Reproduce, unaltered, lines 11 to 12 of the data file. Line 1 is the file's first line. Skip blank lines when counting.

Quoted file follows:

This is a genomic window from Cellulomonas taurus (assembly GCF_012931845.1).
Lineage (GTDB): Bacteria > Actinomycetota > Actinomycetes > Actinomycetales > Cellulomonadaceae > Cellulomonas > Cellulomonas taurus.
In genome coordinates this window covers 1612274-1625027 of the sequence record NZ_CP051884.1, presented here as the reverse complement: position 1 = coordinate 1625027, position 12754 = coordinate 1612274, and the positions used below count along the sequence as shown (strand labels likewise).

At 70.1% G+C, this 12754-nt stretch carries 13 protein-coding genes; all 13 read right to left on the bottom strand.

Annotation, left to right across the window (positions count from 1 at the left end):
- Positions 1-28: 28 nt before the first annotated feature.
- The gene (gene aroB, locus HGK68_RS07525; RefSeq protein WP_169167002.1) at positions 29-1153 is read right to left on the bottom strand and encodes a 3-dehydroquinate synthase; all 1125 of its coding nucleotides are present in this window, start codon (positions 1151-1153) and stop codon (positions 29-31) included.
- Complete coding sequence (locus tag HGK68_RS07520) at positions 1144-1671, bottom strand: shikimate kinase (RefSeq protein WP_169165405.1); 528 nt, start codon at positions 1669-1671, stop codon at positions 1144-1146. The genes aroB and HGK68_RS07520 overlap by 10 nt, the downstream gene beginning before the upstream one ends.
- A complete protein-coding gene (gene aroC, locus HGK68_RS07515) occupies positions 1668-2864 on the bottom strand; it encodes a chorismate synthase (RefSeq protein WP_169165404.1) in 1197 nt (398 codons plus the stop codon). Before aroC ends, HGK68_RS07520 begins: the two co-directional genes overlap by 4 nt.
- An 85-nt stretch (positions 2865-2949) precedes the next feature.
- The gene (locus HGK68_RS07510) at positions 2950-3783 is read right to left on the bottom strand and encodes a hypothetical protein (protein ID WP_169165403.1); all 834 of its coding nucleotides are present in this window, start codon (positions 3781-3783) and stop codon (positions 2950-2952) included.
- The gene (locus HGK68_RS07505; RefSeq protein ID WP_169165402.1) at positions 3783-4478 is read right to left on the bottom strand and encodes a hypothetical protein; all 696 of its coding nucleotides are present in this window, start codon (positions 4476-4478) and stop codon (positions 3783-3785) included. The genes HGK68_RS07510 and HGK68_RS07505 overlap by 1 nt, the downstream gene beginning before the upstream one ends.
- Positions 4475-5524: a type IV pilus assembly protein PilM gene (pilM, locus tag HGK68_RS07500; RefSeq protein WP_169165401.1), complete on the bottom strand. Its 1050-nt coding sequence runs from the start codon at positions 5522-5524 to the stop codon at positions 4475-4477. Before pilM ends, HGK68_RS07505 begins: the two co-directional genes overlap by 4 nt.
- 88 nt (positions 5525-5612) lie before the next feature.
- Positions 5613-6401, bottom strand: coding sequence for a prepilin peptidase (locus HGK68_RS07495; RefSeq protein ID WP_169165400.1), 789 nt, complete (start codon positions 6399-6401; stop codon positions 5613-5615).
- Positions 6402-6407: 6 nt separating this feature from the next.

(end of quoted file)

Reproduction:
- The gene (locus HGK68_RS07510) at positions 2950-3783 is read right to left on the bottom strand and encodes a hypothetical protein (protein ID WP_169165403.1); all 834 of its coding nucleotides are present in this window, start codon (positions 3781-3783) and stop codon (positions 2950-2952) included.
- The gene (locus HGK68_RS07505; RefSeq protein ID WP_169165402.1) at positions 3783-4478 is read right to left on the bottom strand and encodes a hypothetical protein; all 696 of its coding nucleotides are present in this window, start codon (positions 4476-4478) and stop codon (positions 3783-3785) included. The genes HGK68_RS07510 and HGK68_RS07505 overlap by 1 nt, the downstream gene beginning before the upstream one ends.